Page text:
What about speeding the fork rebound up some more rather than trying to slow the rear down?

There is the old adage "less is more". I have seen the advice "when in doubt, move to less damping". If it is only bucking once and a while in the fastest chattery sections, it may be packing down because it isn't rebounding fast enough. Experiment. Try less sag with no spacer to get you higher in the travel?

The fork is so composed and not divey I'm not currently inclined to mess with that. It rides pretty high in the travel already. I've had bikes during experimental tuning that are too springy on both ends, teetering front to rear is no fun either.
True I've heard similar guidance that suggests suspension packing out can mimic rebound that's too high. Currently hard to tell where I'm sitting in the travel when this is happening. It's pretty jarring when it bucks or deflects, so I suspect I'm too deep in the travel and just smacking a wall. Let the experimenting continue.

Posted: Jan 19, 2021 at 15:31 Quote
Packing down is where I would look first. Damping need is related to the pressure (spring rate) so if you are running lower pressure than on the chart for your weight, you'll need less damping.

I had the same thing happen with a previous set of forks. I was bouncing all over and feeling really jarred; went back to recommended rebound setting and then went a click or two faster because I had lower pressure and boom, things got better. I had at least three too many clicks of damping so I was just packing way down.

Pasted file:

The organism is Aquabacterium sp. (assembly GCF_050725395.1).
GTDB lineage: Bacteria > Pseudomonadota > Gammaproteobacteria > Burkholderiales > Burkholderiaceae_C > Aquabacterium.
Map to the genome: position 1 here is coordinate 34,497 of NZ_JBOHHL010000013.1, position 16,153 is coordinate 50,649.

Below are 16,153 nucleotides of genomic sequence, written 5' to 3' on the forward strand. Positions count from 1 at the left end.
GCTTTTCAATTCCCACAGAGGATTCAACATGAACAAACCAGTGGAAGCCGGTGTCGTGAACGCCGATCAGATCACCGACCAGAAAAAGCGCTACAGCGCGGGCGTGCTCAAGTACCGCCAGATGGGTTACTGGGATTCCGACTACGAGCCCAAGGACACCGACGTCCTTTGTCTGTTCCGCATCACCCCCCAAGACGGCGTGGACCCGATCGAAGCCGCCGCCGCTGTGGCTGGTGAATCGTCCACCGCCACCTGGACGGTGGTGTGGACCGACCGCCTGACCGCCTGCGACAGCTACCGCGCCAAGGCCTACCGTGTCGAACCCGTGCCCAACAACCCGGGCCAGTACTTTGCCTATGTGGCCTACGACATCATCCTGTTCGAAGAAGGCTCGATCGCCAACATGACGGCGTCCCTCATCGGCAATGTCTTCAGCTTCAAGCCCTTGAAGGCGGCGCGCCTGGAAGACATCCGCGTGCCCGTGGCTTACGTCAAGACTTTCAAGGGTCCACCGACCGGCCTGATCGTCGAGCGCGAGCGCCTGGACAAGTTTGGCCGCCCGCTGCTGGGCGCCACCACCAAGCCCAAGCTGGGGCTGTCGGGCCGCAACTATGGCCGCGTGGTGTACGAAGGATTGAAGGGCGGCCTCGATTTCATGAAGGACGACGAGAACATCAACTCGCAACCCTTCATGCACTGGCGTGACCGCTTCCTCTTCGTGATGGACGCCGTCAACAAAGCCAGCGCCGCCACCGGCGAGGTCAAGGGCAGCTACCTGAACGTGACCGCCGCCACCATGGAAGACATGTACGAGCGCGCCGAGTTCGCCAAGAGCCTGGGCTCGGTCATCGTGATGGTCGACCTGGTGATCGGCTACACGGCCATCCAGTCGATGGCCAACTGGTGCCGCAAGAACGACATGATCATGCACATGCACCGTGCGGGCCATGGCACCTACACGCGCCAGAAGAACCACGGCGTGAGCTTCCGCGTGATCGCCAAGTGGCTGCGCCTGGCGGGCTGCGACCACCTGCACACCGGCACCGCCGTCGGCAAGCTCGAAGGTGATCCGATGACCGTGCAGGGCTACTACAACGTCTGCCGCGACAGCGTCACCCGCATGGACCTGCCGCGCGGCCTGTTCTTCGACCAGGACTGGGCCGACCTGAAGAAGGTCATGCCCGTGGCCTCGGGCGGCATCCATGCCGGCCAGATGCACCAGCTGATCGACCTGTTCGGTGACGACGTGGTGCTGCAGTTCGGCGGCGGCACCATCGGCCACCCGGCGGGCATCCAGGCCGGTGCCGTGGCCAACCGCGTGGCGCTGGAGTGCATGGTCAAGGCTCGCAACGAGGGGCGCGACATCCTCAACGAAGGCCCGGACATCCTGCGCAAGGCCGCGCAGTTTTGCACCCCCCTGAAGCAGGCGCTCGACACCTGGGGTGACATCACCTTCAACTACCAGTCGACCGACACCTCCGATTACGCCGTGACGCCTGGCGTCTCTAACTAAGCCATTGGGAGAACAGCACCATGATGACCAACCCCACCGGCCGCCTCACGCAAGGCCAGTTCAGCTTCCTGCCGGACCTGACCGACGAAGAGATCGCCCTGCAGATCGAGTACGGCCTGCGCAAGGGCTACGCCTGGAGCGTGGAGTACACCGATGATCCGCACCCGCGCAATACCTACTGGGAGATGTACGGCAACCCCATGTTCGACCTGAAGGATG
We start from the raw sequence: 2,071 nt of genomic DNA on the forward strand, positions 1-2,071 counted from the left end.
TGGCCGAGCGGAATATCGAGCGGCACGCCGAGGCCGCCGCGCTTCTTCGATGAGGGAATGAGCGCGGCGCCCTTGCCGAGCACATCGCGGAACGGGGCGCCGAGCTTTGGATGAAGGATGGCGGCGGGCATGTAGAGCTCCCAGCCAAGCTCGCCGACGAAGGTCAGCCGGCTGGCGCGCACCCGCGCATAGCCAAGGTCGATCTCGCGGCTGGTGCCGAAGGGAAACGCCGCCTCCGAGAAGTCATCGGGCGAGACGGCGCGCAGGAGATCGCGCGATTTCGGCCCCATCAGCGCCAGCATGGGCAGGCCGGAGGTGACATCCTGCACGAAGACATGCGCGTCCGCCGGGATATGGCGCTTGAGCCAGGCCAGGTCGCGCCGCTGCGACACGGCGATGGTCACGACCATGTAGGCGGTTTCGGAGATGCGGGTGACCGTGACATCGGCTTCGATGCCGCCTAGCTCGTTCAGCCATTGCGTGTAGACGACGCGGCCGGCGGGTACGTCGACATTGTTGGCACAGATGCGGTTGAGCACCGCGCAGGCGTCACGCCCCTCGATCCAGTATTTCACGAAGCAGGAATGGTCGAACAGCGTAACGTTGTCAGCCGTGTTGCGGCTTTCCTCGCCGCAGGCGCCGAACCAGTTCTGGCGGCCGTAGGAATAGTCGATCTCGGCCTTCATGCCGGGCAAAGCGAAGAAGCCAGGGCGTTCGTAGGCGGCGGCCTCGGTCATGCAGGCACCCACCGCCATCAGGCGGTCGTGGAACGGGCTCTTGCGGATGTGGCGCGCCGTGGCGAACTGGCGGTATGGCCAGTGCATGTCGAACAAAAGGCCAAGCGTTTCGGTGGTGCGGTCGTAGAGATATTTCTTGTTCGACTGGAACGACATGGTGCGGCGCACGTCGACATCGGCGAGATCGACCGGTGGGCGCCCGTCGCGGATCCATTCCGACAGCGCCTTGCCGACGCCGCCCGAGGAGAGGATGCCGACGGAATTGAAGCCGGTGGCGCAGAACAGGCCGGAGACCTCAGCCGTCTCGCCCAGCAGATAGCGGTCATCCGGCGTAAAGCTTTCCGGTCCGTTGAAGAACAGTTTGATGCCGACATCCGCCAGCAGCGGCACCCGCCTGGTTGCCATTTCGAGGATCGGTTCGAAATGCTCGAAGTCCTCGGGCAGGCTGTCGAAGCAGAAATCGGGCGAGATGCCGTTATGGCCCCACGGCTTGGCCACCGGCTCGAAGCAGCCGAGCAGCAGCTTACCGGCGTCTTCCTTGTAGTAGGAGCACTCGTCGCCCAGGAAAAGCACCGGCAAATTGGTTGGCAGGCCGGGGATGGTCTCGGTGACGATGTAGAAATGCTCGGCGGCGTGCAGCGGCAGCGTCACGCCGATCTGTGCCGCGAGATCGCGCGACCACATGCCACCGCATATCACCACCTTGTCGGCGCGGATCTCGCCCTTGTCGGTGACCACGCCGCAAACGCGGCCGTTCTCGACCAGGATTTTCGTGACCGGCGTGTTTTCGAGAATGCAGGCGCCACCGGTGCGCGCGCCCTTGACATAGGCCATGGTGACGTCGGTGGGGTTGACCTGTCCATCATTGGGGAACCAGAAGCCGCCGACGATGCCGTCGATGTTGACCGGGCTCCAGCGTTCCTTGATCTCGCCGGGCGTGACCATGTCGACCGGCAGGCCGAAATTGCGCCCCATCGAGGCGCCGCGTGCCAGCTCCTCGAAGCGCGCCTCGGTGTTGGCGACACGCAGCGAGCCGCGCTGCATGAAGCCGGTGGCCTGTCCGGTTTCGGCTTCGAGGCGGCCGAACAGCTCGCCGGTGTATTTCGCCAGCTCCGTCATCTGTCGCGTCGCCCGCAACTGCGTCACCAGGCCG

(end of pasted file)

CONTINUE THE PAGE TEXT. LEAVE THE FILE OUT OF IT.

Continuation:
Posted: Jan 19, 2021 at 15:42 Quote
That all makes sense, thanks for the suggestions. Going to try a little more air and same rebound. Unfortunately these shocks only have a single adjustment so we'll see. I think more tokens will get too progressive since the Nomad is already a progressive frame.

Posted: Jan 20, 2021 at 4:30 Quote
The rebound tune on the Super Deluxe is partially why I sold mine (Megatower). If I set it slow enough to feel good on jumps it would pack down in rock gardens. I've been jumping bikes for a long time so it's not me being overly cautious by trying to run super slow rear rebound either. I went to an X2 which has been awesome.

Posted: Jan 22, 2021 at 23:50 Quote
you also need to look at the tire pressure everything contribute to a more harsh chattery trails. if you can go back to that trails and do it over and over again you can sort that problem easily.

Posted: Jan 23, 2021 at 23:53 Quote
Some thoughts :
Is the rear too active?
What happens if you set the damping at each extreme?
What is the stack height?
Is the reach just too long and there is too much upper body forward?

There does come a point where the current "longer, lower, slacker" mantra ceases to be a benefit.

Posted: Jan 24, 2021 at 5:54 Quote
Before you can fix it, it is important to understand wheat is happening. When you are getting bucked while riding it typically means you are riding too low in the stroke, valving or spring rate is too soft and you are bouncing off the bottom of travel. In moto, it is called riding on the bumper. Dirt bikes have a rubbber stop on the shock shaft that creates a "soft" stop. Ever see those guys bikes kick sideways thru a section of rough terrain? I take it the bike is working good thru a section then bam, kicks? When you have no more travel and hit something only thing that can happen is that energy gets transferred to you. Correct air pressure, less rebound damping, more compression damping. One or a combo of these should correct your problem.